Spam viruses, worms and worse

THE LESSON of the SoBig.F emal virus is that we're already in the opening stages of a war. (No, that's not a typo -- "emal" was coined by Mike Magee just the other day to mean "malicious email".) This stealthy war looks to be a long one because, so far, it appears we're losing.

Our existing Internet infrastructure and can only react to attacks like the aggressive spam flood of SoBig.F and the Windows worm infestations that preceded it. The Internet just isn't yet capable of recognizing and defending against these and other modes of subversion in real time, and it likely won't be for quite some time, due to it's simple protocols and distributed structure. These same characteristics that make the Internet so robust, efficient and highly flexible also make it vulnerable to such forms of attack. These attacks have already had sobering, even alarming consequences.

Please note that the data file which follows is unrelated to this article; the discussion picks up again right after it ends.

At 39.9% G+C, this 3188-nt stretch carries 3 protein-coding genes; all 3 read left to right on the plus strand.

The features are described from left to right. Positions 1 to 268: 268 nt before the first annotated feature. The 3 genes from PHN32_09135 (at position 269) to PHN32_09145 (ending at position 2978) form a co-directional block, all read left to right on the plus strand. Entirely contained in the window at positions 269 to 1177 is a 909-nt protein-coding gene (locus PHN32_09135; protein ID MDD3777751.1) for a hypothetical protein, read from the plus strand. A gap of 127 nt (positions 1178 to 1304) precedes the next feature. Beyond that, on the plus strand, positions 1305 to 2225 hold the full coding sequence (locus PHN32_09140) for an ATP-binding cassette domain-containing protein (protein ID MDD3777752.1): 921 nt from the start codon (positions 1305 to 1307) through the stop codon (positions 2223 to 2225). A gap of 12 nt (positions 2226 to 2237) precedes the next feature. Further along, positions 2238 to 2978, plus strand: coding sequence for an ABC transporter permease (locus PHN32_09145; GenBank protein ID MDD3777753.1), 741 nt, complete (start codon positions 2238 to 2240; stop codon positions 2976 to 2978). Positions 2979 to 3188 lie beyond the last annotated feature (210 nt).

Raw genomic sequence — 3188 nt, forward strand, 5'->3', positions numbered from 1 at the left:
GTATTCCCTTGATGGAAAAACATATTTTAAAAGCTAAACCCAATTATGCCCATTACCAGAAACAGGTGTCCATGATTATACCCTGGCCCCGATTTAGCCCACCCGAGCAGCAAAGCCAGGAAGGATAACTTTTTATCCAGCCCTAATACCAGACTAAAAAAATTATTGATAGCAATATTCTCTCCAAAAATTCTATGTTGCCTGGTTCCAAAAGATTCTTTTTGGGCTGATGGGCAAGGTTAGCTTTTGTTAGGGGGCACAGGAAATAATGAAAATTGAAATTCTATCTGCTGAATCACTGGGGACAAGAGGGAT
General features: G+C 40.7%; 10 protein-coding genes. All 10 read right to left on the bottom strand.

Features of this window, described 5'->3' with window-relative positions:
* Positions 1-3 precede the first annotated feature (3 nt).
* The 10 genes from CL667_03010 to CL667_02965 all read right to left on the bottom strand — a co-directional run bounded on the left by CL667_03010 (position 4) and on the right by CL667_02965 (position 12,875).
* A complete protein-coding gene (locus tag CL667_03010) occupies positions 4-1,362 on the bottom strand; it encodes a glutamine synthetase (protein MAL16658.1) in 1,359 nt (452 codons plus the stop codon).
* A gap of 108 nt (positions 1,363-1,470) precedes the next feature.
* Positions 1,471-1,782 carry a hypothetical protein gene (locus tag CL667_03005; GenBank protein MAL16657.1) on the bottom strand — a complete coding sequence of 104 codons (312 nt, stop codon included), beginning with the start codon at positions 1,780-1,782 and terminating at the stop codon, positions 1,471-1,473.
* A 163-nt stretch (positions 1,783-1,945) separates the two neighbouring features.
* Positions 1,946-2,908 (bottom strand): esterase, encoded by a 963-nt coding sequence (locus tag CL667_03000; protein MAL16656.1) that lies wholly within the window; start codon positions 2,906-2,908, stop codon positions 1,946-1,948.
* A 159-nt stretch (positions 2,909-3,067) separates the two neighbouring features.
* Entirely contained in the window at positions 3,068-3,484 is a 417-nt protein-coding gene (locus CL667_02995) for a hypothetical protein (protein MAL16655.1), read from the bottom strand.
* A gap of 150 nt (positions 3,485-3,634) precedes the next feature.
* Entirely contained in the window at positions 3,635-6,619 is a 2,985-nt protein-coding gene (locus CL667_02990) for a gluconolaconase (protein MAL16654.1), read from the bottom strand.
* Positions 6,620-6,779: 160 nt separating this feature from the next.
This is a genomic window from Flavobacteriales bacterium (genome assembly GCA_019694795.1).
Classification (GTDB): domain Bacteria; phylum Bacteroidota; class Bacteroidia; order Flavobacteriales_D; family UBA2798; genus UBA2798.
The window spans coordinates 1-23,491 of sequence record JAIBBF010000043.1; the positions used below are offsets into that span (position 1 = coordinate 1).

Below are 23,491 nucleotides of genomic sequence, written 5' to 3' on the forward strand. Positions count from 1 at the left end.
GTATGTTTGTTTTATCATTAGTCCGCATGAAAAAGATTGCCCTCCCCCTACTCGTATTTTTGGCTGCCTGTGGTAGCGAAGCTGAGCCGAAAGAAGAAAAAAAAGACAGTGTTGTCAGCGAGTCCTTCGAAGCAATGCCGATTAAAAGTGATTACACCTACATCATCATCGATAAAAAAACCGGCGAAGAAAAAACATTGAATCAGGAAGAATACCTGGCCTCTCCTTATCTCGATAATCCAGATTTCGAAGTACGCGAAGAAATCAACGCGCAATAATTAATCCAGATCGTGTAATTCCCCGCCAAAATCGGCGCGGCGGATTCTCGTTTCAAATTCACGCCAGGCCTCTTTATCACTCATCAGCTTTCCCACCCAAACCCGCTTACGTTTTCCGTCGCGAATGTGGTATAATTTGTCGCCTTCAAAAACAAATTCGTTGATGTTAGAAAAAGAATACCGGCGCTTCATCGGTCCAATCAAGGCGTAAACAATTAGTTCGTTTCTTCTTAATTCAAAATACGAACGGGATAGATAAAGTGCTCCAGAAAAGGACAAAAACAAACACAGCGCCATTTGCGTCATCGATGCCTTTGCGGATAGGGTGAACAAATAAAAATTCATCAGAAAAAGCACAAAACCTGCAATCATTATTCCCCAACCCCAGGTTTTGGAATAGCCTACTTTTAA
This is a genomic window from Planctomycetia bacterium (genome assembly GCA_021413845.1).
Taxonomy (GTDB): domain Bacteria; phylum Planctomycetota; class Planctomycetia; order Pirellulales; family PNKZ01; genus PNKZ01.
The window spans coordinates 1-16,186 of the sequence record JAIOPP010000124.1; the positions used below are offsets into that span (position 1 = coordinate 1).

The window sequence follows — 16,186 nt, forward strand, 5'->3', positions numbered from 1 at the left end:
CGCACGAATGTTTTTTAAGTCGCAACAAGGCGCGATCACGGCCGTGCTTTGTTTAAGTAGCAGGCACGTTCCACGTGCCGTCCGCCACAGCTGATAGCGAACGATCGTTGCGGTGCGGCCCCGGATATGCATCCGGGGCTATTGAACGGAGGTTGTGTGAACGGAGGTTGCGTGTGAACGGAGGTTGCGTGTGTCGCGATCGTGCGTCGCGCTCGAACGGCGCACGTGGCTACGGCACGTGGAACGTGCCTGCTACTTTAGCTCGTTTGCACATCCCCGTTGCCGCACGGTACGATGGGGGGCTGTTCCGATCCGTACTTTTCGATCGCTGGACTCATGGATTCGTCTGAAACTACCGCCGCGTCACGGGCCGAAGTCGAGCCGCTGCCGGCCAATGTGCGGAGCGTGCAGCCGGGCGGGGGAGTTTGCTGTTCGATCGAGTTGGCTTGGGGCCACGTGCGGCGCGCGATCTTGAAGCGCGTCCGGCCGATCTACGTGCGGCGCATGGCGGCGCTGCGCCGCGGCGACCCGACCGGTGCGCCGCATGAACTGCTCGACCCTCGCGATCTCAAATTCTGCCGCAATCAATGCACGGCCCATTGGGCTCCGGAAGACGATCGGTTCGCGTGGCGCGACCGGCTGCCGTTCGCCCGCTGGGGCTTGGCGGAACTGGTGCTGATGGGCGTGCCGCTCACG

The deluges of spam generated by SoBig.F ramped up a 20-fold increase in Internet traffic about 10 days ago, as reported by NetworkWorldFusion. It carried a payload that attempted to contact 20 websites, presumably to access newer and nastier code. This "phone home" behaviour of SoBig.F was a bit alarming to some network security researchers, since it manifested the sophistication of hybrid attack concepts. By exhibiting a form of zombie activity on top of the virus characteristic of propagating initially by email, it showed a higher level of malicious coding skills as well as a hint of goals.

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News source: The Inq

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